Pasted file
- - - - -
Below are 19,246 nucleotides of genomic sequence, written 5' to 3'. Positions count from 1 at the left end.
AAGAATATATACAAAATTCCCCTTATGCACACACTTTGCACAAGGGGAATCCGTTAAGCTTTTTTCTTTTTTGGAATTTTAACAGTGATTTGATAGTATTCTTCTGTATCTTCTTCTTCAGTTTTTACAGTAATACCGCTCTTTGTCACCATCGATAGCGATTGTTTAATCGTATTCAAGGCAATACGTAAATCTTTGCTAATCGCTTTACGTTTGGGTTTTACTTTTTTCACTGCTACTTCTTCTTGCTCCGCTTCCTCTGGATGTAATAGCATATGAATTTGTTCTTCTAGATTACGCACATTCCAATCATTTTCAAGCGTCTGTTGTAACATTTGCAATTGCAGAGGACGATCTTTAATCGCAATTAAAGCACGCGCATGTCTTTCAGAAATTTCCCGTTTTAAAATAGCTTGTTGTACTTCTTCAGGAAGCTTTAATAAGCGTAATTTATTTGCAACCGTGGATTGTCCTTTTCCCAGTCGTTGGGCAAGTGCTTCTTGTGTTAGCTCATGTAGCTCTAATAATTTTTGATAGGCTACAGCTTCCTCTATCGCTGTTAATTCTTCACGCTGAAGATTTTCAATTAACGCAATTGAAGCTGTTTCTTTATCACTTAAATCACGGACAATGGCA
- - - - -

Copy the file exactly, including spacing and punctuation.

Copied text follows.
Below are 19,246 nucleotides of genomic sequence, written 5' to 3'. Positions count from 1 at the left end.
AAGAATATATACAAAATTCCCCTTATGCACACACTTTGCACAAGGGGAATCCGTTAAGCTTTTTTCTTTTTTGGAATTTTAACAGTGATTTGATAGTATTCTTCTGTATCTTCTTCTTCAGTTTTTACAGTAATACCGCTCTTTGTCACCATCGATAGCGATTGTTTAATCGTATTCAAGGCAATACGTAAATCTTTGCTAATCGCTTTACGTTTGGGTTTTACTTTTTTCACTGCTACTTCTTCTTGCTCCGCTTCCTCTGGATGTAATAGCATATGAATTTGTTCTTCTAGATTACGCACATTCCAATCATTTTCAAGCGTCTGTTGTAACATTTGCAATTGCAGAGGACGATCTTTAATCGCAATTAAAGCACGCGCATGTCTTTCAGAAATTTCCCGTTTTAAAATAGCTTGTTGTACTTCTTCAGGAAGCTTTAATAAGCGTAATTTATTTGCAACCGTGGATTGTCCTTTTCCCAGTCGTTGGGCAAGTGCTTCTTGTGTTAGCTCATGTAGCTCTAATAATTTTTGATAGGCTACAGCTTCCTCTATCGCTGTTAATTCTTCACGCTGAAGATTTTCAATTAACGCAATTGAAGCTGTTTCTTTATCACTTAAATCACGGACAATGGCA